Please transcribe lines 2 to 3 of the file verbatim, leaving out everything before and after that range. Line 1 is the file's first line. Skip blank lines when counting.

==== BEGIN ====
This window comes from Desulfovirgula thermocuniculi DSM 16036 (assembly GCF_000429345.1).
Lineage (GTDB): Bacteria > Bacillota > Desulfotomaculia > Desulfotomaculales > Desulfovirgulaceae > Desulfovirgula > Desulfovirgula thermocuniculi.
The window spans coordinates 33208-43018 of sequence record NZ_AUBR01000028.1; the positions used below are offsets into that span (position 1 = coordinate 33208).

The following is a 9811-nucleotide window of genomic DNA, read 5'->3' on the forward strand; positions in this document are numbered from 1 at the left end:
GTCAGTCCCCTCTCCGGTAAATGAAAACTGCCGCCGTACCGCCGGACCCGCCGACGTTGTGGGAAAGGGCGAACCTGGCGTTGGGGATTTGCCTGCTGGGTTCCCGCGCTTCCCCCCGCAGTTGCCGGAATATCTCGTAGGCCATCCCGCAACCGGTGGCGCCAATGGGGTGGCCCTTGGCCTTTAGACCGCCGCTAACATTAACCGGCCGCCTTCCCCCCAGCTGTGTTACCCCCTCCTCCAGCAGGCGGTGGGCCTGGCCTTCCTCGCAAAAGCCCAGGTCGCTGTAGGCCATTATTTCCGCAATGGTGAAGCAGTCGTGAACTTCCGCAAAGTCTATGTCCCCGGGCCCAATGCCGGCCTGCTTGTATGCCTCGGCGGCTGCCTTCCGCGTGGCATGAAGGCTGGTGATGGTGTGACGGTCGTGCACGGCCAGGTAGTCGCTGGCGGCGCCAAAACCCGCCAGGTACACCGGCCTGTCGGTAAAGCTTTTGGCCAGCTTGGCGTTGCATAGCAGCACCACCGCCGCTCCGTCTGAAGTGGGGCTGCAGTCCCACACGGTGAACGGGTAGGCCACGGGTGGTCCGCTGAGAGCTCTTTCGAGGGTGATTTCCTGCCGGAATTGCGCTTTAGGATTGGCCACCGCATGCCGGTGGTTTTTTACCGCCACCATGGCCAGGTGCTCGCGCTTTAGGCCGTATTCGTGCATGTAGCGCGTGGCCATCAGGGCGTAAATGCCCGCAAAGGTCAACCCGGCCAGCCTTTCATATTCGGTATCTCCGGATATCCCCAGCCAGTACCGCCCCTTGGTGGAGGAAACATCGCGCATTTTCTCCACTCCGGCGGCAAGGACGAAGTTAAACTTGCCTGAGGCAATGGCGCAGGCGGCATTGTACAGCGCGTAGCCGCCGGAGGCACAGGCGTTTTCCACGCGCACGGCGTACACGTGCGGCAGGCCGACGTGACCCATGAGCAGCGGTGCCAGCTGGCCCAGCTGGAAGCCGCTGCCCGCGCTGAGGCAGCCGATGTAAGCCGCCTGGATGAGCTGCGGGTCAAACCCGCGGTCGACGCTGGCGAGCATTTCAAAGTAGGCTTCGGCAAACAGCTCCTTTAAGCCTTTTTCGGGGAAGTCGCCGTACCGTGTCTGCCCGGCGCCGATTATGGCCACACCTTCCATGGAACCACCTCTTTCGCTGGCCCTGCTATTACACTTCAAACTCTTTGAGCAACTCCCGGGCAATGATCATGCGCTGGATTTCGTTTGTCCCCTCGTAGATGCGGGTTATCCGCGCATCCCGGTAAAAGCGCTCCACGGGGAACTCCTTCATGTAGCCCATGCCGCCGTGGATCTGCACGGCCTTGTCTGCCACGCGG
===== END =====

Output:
Lineage (GTDB): Bacteria > Bacillota > Desulfotomaculia > Desulfotomaculales > Desulfovirgulaceae > Desulfovirgula > Desulfovirgula thermocuniculi.
The window spans coordinates 33208-43018 of sequence record NZ_AUBR01000028.1; the positions used below are offsets into that span (position 1 = coordinate 33208).